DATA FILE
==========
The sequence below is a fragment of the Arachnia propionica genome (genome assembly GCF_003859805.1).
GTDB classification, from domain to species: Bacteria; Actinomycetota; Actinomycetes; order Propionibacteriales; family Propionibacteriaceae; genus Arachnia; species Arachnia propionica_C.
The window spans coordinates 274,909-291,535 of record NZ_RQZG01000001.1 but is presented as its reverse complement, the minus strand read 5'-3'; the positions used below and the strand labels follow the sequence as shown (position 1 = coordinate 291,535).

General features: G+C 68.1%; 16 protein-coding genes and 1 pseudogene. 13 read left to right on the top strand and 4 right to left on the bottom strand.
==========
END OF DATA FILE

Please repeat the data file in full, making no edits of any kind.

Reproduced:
The sequence below is a fragment of the Arachnia propionica genome (genome assembly GCF_003859805.1).
GTDB classification, from domain to species: Bacteria; Actinomycetota; Actinomycetes; order Propionibacteriales; family Propionibacteriaceae; genus Arachnia; species Arachnia propionica_C.
The window spans coordinates 274,909-291,535 of record NZ_RQZG01000001.1 but is presented as its reverse complement, the minus strand read 5'-3'; the positions used below and the strand labels follow the sequence as shown (position 1 = coordinate 291,535).

General features: G+C 68.1%; 16 protein-coding genes and 1 pseudogene. 13 read left to right on the top strand and 4 right to left on the bottom strand.